7 Space communication

There will again be the problem of getting through the earth's cloud. In the cloud-penetrating band of 10-to-1 GHz, though, it will probably never be reasonably possible to achieve enough field strength at the earth's surface on really long-distance paths, since for good audio channels the paraboloids would have to be about 100 metres in diameter at each end (or the equivalent), from a space vehicle about 2 000 X 106 km away, if the spacecraft's transmitted power is limited to 100 watts. But there is a feasible answer: to transmit by laser beam between the vehicle and a satellite, and then to change frequency to the 10 GHz band for thesatelliteearth path. The limiting factors would then be the sizes and tolerances at the laser paraboloid. If the spacecraft had a 1-metre-diameter paraboloid and the satellite (then probably a space platform - or the moon) had a 2-metre paraboloid good 2-way audio contact up to about 6 000 X 106 km would be possible, with a delay, of course, of over five hours in each direction. This would cater for manned spacecraft at the distance of the planet Pluto.

The speed problems in the orientation of both dishes by automatic lock-follow are basically no worse as the spacecraft gets further away. The maximum speed of the feedback-loop controller to achieve it is reduced linearly with distance; but for given values of the unpredictable changes in the vehicle's position, so are the parallax changes that these unpredictables cause. The lock-on orientations of both dishes, of course, would need precisions varying linearly with distance, as the reciprocal of this distance determines the needed beam widths. But this is not a basic problem, and in practice it would be quite soluble at 6 000 X 106 km. For intercommunicating entirely outside planet atmospheres that absorb in the useful laser-beam band, suitable laser-beam methods alone will of course suffice.

8 Conclusion We have taken a brief look at many aspects of the communication revolution that is undoubtedly coming. We have seen that mere distance can be virtually eliminated, and by means that even now have outlines that at least to my mind are clear. I suggest that those in the communication field who believe the picture I have painted, at least in the main, should first decide if they like it and if they want it. If they do want it they should take all the necessary steps, to ensure that the countries and areas that concern them do not leave it too late to reap their shares of the fruits it will bring. The goal may not be the single most vital thing that the world now needs, but a world-wide `nerve system' of an altogether new order, streamlining the way to all other aims, will be no mean achievement. The effort will be hard and long enough to bring creative fun and pleasure to some of the very best minds that we have!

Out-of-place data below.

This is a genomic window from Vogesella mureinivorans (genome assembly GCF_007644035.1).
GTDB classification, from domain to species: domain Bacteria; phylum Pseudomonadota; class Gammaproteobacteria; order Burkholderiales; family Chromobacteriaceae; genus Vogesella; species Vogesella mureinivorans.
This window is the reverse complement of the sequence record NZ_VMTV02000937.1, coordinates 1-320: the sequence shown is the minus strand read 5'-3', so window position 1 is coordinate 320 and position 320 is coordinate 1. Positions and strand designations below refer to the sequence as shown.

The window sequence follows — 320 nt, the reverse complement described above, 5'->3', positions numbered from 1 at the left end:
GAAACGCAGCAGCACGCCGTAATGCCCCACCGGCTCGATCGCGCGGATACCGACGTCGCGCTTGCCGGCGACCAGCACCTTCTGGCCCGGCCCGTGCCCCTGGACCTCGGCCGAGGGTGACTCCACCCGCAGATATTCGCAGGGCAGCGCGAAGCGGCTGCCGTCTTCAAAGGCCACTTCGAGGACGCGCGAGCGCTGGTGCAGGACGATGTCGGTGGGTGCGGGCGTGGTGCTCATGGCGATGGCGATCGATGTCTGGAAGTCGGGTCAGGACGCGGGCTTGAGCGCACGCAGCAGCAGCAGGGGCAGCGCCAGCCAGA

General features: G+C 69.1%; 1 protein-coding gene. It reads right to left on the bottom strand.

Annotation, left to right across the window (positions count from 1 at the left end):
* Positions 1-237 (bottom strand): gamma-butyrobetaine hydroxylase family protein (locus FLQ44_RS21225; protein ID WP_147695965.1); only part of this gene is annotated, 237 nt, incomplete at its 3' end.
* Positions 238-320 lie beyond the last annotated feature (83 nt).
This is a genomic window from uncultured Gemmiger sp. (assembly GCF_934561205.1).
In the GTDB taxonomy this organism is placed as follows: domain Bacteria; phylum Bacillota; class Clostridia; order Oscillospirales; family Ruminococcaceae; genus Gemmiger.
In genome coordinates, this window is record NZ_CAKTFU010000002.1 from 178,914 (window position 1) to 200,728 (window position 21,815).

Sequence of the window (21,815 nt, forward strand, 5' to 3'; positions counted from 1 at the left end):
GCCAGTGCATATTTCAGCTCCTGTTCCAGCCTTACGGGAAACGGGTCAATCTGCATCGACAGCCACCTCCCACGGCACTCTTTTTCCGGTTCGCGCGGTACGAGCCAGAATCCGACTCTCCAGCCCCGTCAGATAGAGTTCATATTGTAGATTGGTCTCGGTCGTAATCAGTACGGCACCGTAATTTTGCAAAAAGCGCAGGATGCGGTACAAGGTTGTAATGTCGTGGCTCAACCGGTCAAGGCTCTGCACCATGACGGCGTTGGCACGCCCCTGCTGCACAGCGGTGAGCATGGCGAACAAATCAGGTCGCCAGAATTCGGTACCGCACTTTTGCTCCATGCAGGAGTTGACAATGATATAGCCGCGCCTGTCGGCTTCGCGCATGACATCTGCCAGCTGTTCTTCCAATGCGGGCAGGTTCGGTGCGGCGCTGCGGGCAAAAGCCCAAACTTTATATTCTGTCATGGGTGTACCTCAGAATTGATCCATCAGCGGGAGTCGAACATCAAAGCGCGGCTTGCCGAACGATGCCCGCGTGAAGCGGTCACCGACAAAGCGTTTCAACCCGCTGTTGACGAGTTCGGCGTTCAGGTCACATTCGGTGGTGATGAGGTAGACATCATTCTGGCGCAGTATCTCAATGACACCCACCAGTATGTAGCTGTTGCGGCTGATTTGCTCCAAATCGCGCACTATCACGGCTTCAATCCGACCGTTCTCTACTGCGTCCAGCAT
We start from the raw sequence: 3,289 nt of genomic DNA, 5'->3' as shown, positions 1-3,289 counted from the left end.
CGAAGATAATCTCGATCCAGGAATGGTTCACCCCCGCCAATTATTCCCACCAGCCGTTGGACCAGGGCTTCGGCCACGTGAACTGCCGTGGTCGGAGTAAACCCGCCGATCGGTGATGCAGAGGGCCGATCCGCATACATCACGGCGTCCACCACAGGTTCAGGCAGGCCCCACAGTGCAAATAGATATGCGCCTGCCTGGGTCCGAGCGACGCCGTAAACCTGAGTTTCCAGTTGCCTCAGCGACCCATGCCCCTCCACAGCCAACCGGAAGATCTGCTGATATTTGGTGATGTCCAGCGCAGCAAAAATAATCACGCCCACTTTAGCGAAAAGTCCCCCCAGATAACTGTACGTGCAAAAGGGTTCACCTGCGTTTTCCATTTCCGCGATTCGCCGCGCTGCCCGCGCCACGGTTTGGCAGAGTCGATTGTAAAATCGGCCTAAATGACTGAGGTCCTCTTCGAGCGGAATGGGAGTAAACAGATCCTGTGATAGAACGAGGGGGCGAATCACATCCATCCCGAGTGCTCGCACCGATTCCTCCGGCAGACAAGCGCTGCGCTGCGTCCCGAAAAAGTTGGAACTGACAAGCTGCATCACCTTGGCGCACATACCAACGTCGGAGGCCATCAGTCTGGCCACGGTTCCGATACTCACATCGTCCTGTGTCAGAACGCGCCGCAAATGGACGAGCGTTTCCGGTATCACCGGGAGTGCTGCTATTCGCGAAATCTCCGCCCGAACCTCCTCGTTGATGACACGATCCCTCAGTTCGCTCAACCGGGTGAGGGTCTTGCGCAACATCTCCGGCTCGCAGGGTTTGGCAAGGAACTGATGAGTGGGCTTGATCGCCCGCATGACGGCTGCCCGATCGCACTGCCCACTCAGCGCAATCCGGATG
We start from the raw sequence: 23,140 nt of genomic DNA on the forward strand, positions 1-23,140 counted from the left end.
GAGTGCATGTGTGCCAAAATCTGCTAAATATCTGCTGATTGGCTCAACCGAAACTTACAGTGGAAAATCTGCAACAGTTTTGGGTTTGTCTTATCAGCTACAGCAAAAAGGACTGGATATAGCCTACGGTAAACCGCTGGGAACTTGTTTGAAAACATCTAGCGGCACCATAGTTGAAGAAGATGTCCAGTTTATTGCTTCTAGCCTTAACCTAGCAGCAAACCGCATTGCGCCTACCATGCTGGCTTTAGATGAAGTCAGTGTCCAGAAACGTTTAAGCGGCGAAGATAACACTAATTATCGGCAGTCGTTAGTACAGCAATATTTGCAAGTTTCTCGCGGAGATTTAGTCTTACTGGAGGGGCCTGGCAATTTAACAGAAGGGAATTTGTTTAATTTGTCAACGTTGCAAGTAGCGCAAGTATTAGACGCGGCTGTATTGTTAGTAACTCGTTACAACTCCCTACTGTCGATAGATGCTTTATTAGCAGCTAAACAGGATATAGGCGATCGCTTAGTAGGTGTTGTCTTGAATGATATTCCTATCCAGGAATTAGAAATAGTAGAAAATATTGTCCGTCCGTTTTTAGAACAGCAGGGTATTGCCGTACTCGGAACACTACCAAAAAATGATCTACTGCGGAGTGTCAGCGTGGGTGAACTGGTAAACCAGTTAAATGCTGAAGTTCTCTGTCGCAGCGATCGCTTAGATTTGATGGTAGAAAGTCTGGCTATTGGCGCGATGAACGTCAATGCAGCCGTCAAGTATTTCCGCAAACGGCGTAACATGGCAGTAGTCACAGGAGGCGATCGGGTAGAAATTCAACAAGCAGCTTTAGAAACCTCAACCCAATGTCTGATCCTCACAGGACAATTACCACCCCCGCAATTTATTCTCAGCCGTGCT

9 Acknowledgements

So many of my STL colleagues have helped me in the preparation of this lecture that it is impossible to mention them all individually. I ask them to accept my sincere thanks. Though all of them would have put in an equal effort if I had asked them, the following have in fact contributed most. They are: C. F. Drake, C. C. Eaglesfield, V. G. Herrington, K. C. Kao, S. F. Laurence, A. E. Mounter, M. M. Ramsay, J. C. de Rivaz, I. F. Scanlan, P. R. Selway, G. B. H. Thompson, and R. J. Whelan. I hold none of them responsible for any predictions or opinions that I have expressed! I am indebted as well to the University of Strathclyde, Glasgow, for their permission to reproduce certain extracts from their 1969 `John Logic Baird Memorial' Lecture, which is published by them. I am similarly indebted to the Elsevier Publishing Company, London and Amsterdam, concerning Fig 5.

10 References

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  2. THOMPSON, G. H. B. Unpublished report at STL,* predicting the results of reference 1.
  3. REEVES, A. H. 1969, John Logie Baird Memorial Lecture. Published by the University of Strathclyde, Glasgow.
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  22. DRAKE, C. F. and REEVES, A. H. British Patent applied for.
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* STL = Standard Telecommunication Laboratories.